The easiest part of cleaning up is to not make a mess in the first place
Changing your oil – hell, anything involved with lubricating your motorcycle – is an inordinately messy job. No matter how hard you try, there’s always something sticky to wipe up afterward.
And that’s if you’re at all handy. If you’re as ham-handed as I can be – my significant other insists that I not help with cleaning; that’s how klutzy I am – said pool of stickiness can become large enough to be classified as an environmental disaster.
Over the years, I have tried all manner of tricks and trinkets to reduce the deluge. Here are the few that made the cut – my go-to tools for garage harm reduction, if you will.
Stahlbus Oil Drain Valve
This is the most important item in my oil maintenance regimen. All of my last four bikes having had their oil drain plugs swapped out for a Stahlbus Oil Drain Valve. Installation is simple: remove your old drain plug, screw in the Stahlbus valve (using the provided new washer, of course), torque it to manufacturer’s recommended tightness and und fertig ist der Lack – that’s the informal equivalent of “Bob’s your uncle” in German, says HarperCollins – you’ll never have a messy oil change again.
That’s because the plug you just screwed into your sump has a one-way check-ball valve. The weight of the oil – aided by a stiff little spring – keeps the ball in its seat and your oil in the engine. When you need to change the oil, a neat little attachment – push and twist 90 degrees – overcomes the spring pressure and, faster than you can say Bob in either language, your warm engine oil will begin pouring out – in a controlled manner – from the bottom of your bike. When you’re done, twist and release, then screw in the little machined cap that prevents dust and debris interfering with the check valve and you’re done. Even I don’t spill… much.
The gadget works exactly as advertised. It has the added benefit that you will never strip another drain plug again. It’s the first farkle I perform on any new motorcycle. Stahlbus Oil Drain Valves are available in a plethora of different sizes/thread pitches and cost about US$50 via stahlbus-us.com.
Of course, once you have – again, without spillage – successfully removed your engine’s oil, you now have to replace it without going all Exxon Valdez. To minimize my klutziness, I actually have two funnels. They attack different aspects of my gracelessness and I still haven’t figured out which is more effective for me.
Motion Pro’s Pro Funnel keeps things clean while you’re filling the crankcase. Most important is the circular shut-off valve, which means that once you’re finished dumping fresh Amsoil into the filler hole, you can close the funnel so the dregs don’t slip onto the floor. Simple, yet effective. The Pro Funnel then has a magnet so you can attach it to the side of your toolbox. Handy!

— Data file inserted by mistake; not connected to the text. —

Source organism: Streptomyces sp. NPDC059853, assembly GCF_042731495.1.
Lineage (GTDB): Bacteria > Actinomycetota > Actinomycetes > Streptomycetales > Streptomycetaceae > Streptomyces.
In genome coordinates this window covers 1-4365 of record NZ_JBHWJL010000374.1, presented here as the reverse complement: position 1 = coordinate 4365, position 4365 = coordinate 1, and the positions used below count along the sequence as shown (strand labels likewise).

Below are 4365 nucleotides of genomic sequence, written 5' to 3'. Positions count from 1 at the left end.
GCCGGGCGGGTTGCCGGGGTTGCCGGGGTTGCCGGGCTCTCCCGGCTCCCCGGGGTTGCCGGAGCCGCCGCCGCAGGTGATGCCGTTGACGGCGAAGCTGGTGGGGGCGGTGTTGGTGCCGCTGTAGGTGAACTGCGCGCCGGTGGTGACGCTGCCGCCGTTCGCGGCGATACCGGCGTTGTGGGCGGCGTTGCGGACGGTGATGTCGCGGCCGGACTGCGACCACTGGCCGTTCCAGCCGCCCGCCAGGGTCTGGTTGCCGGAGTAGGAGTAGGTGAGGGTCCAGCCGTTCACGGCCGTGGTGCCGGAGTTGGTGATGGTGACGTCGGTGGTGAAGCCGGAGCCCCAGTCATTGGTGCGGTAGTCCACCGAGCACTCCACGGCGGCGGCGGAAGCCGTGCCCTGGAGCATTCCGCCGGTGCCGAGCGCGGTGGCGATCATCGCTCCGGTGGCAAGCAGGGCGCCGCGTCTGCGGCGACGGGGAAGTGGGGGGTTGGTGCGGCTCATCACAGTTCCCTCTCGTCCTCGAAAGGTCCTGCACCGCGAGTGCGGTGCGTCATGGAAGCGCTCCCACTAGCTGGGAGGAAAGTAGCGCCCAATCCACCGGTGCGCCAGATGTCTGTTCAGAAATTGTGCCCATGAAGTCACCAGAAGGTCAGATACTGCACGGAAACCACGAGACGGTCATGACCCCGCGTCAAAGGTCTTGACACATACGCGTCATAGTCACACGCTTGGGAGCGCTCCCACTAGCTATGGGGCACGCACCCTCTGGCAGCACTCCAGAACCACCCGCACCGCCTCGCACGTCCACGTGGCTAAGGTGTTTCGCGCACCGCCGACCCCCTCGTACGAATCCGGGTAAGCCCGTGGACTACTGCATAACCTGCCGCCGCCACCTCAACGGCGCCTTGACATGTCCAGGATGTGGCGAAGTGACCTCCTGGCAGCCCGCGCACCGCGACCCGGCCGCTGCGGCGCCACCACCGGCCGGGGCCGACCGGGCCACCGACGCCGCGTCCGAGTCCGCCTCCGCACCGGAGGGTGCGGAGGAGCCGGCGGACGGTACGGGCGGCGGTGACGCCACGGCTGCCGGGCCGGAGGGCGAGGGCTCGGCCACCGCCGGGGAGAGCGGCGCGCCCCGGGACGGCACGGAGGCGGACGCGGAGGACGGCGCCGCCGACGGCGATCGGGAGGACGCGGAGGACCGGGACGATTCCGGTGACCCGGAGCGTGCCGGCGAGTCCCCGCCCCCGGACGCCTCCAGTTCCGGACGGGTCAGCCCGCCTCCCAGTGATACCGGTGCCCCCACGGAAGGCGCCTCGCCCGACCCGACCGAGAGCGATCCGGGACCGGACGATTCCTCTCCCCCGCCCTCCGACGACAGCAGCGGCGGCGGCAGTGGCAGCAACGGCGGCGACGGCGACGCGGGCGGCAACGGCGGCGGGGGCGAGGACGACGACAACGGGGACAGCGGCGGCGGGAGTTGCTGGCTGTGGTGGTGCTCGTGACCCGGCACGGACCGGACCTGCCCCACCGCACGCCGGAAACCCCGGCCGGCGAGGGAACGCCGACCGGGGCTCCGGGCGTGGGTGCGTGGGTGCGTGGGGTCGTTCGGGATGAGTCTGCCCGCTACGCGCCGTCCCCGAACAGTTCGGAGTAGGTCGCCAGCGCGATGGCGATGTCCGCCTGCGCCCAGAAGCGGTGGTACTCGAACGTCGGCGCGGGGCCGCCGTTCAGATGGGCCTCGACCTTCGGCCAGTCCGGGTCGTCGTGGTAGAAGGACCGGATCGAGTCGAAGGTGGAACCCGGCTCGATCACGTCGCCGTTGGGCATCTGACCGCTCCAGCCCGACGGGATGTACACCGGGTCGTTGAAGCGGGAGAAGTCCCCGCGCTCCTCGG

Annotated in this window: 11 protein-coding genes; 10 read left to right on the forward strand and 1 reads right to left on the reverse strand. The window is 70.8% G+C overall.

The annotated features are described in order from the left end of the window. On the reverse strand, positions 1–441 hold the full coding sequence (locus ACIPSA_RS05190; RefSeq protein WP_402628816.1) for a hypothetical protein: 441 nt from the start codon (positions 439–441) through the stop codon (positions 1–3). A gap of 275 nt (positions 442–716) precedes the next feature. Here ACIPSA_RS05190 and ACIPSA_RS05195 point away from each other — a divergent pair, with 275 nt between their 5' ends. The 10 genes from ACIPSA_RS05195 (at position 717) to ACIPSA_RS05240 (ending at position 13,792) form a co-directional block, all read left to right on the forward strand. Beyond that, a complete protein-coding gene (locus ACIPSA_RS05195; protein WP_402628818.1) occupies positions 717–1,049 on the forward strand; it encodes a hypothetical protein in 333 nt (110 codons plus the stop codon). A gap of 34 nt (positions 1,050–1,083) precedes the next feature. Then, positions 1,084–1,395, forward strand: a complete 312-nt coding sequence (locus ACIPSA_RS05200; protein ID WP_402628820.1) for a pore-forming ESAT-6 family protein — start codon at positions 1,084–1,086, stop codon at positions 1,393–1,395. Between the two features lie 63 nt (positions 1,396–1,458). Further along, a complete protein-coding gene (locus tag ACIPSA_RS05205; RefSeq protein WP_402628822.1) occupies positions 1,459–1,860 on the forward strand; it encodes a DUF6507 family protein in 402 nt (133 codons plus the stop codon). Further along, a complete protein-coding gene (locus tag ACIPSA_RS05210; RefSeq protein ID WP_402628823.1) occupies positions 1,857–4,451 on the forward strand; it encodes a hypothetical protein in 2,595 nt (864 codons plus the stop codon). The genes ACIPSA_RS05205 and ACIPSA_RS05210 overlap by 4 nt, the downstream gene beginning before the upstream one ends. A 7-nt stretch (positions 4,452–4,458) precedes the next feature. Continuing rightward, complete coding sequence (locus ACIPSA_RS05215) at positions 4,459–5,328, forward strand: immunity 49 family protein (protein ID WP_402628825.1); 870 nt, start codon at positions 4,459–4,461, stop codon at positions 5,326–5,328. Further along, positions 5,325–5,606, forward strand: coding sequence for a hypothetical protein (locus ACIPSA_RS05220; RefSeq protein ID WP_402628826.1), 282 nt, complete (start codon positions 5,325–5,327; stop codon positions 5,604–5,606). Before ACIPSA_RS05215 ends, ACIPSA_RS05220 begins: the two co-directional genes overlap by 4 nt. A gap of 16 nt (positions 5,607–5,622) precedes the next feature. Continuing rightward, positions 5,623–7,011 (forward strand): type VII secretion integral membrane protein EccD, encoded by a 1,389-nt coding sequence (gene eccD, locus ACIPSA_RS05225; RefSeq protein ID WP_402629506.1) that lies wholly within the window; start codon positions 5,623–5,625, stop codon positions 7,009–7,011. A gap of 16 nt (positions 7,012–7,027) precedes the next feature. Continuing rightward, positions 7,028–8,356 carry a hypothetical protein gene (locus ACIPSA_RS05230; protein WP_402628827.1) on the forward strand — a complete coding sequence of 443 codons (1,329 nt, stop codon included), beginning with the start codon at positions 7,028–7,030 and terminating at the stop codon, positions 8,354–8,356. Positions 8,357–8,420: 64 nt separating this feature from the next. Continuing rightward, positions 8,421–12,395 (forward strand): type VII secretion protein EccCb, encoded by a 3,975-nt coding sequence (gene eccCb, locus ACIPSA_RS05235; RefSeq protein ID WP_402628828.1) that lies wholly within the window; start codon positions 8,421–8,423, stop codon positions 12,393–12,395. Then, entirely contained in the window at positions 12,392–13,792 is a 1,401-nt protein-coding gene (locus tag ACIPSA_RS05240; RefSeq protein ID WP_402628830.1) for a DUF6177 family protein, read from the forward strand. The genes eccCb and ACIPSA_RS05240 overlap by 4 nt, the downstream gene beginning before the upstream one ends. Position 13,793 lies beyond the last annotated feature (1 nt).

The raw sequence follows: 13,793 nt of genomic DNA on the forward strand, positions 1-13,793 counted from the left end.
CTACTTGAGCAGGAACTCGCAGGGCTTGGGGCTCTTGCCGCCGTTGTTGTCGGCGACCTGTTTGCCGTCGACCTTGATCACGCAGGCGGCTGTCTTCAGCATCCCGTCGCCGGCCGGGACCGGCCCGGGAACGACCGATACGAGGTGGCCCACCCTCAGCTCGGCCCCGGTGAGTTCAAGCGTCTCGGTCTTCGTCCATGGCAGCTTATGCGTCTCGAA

The Pro Funnel has only two faults. The first is that its top cap is diabolically difficult to seal. For some reason, Motion Pro decided that its funnel needed a two-piece top, and inevitably the two pieces don’t get along. Anytime I’ve made a mess with the Pro Funnel – and you know I have, right? – it’s been long after the oil change was finished. Second, the Pro Funnel costs $49.99, which is a whole heck of a lot for a piece of plastic.
MSR’s Clean Funnel – $13.52 from fortnine.ca is nowhere near as tricked out. No integrated shut-off valve; no two-piece top. This funnel is not quite as convenient as the Motion Pro when you’re pouring in the oil.
However, the MSR funnel has screw-on top and, more important, bottom covers. In other words, once said oil change is over, there is virtually no possibility for further Deepwater Horizon disasters. Yes, you do have to wait longer for all the oil to drain from the funnel – again, no built-in shutoff valve – but once that’s done, the environment is safe from your klutziness.
I am leaning toward using the MSR funnel as my go-to device mainly because of the Motion Pro’s pain-in-the-you-know-what top. Marry the Motion Pro funnel’s valve with the MSR funnel’s caps, however, and you’d have a spill-free oil fill-up.
Of course, there are more ways to spill lubricating fluid onto a pristine floor than a clumsy oil change. If you’re as unco-ordinated as I am, even a simple chain lube can see Greenpeace called in to “Dawn” the local waterfowl. And what doesn’t end on my floor almost certainly muddies up difficult-to-clean V-Strom spoked wheels.
Enter the Grease Ninja. Essentially a block of plastic machined to fit your specific chain size, there’s a groove for both sets of link plates and a channel through the block that aims oil directly onto said link plates. Simply hook up your chain lube’s plastic hose, lay the Grease Ninja atop the lower strand of your chain, then spray.
Oh, a little foamed fluid will drop from the chain, but nowhere near as much as would if you didn’t use the Grease Ninja. Besides, the lube is directed right where it’s needed rather than sprayed all over sprocket and the swingarm like a spreading plague. Too cool!
There are two downsides to the Grease Ninja, however. The first is that there’s a little holder doohickey that connects your spray can to the Ninja. It’s a good idea, but it is a little finicky. Of course, what are you expecting for 15 bucks? Second, because the oil spray is best directed precisely, you need different Grease Ninjas for different-sized chains. My old CB1100R’s 630 links require a different block than the V-Strom’s 525. But again, the gadget costs only US$15 via greaseninja.com. Even the need for two is cheap compared with the grief of cleaning a dirty bike and shop floor.
My garage floor, at least.